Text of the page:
The festival’s first press release was recently released and it is with the highest of excitement that we post it here:
Los Angeles based film historian Sparrow Morgan is proud to
announce The Laugh and Live Festival, the first and only event showcasing contemporary silent films.
Scheduled for May 2012, time, date, and details on speci!c events will be forthcoming.
Founded in honor of Douglas Fairbanks Sr, for whose charming book of advice the festival is named, The Laugh and Live Festival aims to increase the participants’ and audience’s understanding and appreciation of
silent film not only as an historical art form, but challenges them to consider silent film as a viable modern format.
“Interest in silent film has been increasing in recent years, but most of the viewing public still consider it an acquired taste, something one needs a film degree to understand, which couldn’t be further from the truth,” says Morgan. “Silent film, especially the early one-reel nickelodeon serials, were made with the express purpose of entertaining a wide audience. It was all about the action, the drama, and the excitement, not unlike modern day soap operas. The art came later.”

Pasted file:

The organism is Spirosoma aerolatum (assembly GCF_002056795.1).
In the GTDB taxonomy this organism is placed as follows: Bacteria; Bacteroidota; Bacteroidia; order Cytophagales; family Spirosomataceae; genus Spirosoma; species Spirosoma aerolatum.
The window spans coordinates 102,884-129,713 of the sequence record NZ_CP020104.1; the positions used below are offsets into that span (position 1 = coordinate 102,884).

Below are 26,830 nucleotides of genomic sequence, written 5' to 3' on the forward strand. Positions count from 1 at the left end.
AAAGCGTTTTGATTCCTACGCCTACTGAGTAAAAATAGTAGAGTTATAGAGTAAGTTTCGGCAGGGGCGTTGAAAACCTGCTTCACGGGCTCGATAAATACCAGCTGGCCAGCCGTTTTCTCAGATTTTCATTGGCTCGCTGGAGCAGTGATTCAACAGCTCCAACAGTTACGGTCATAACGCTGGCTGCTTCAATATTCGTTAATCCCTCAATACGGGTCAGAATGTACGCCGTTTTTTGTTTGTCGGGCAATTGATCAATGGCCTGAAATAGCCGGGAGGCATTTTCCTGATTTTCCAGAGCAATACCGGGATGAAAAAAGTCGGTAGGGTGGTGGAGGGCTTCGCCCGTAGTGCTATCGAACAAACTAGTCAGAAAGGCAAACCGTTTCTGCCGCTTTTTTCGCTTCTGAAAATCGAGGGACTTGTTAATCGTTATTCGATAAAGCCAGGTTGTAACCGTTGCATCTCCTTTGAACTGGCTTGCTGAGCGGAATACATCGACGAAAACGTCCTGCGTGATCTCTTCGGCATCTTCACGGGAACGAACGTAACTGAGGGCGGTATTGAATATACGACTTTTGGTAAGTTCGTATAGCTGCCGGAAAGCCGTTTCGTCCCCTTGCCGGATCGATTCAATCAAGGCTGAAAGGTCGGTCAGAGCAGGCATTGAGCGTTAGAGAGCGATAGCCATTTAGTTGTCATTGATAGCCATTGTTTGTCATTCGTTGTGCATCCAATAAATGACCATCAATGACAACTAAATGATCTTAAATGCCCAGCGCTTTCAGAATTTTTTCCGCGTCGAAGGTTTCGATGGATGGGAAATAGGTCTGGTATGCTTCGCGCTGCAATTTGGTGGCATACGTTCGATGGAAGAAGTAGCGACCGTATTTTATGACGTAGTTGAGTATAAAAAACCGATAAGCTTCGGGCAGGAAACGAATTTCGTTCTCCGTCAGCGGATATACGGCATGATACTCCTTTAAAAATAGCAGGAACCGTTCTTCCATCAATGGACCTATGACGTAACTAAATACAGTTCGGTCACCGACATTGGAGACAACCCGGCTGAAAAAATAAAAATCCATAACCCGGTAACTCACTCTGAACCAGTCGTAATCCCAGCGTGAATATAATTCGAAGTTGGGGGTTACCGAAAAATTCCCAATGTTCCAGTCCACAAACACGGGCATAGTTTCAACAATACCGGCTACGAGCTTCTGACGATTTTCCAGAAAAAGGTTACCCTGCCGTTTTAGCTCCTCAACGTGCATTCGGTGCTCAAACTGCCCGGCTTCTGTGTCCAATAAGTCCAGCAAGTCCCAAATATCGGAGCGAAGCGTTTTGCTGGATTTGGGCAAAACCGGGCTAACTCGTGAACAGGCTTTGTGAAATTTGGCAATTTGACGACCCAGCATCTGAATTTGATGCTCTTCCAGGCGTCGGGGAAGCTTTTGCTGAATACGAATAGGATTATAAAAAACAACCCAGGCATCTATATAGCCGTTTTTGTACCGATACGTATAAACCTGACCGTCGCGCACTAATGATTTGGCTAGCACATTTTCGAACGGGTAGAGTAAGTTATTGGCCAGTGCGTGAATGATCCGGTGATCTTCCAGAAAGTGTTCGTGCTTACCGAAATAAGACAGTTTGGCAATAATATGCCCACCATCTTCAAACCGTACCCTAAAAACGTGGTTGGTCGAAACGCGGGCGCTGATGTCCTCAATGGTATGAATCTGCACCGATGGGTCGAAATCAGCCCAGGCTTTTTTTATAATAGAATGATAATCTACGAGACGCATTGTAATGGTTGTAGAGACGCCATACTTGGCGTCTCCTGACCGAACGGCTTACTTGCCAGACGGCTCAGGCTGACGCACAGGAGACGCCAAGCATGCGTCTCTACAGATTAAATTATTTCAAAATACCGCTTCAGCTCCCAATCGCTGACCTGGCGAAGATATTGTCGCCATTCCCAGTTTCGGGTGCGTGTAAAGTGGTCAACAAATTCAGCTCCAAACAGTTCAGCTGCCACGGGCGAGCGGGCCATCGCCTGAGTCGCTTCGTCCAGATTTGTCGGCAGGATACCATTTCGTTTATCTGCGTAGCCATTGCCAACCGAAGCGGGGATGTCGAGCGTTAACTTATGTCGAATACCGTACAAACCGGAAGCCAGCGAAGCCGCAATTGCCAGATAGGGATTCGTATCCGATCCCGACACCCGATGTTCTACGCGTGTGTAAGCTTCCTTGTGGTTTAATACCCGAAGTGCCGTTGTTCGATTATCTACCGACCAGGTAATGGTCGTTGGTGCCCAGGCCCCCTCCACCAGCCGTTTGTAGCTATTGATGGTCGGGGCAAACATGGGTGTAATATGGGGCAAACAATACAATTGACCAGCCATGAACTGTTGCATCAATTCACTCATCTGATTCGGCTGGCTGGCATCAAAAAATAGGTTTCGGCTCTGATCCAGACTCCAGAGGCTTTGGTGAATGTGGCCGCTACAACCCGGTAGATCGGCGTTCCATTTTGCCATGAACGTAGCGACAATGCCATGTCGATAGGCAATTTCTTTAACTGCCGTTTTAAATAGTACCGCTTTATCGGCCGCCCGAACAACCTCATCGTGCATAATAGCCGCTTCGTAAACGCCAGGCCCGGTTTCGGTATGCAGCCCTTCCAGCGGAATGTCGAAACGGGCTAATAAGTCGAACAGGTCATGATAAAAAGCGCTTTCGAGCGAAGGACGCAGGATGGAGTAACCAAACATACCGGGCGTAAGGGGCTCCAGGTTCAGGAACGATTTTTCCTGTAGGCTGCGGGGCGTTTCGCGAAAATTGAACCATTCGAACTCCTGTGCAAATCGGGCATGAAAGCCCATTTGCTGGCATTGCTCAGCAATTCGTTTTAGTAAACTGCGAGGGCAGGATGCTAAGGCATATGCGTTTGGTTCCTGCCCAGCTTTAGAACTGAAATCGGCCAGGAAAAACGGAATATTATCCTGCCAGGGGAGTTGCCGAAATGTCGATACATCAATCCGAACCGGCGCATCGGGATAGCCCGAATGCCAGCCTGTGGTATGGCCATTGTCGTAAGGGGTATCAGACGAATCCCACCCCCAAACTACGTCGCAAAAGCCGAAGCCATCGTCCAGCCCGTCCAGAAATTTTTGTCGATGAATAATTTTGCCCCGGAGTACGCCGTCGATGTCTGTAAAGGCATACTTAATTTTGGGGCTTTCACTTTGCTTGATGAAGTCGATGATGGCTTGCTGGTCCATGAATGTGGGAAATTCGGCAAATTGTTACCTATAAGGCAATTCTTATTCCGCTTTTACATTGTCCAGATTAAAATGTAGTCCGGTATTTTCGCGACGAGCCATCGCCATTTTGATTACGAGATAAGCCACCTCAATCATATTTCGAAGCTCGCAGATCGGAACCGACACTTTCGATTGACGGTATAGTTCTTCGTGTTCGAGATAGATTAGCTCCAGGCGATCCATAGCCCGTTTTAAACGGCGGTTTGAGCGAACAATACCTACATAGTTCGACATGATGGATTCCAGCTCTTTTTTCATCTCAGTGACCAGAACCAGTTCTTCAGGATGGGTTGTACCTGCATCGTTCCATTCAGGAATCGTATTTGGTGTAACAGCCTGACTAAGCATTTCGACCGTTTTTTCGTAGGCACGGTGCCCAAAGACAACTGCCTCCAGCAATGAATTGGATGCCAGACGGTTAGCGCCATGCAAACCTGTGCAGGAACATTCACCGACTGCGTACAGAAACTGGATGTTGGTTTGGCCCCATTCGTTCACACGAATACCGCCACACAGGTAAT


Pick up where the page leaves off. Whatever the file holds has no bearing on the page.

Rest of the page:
It is in this spirit that The Laugh and Live Festival will be offering a lecture track devoted to the entertainment and enrichment of the general public, as well as workshops and lectures for aspiring filmmakers hosted by historians and filmmakers alike.
The crown jewel of the Laugh and Live Festival will be its screenings of contemporary short-format silent films by student and non-professional filmmakers.
I spent the majority of today in 1932.
Well, as close as I’ll ever get to it, anyway.
On this exceptionally bright, magical March afternoon, the not-so-distant past collided head on with the present.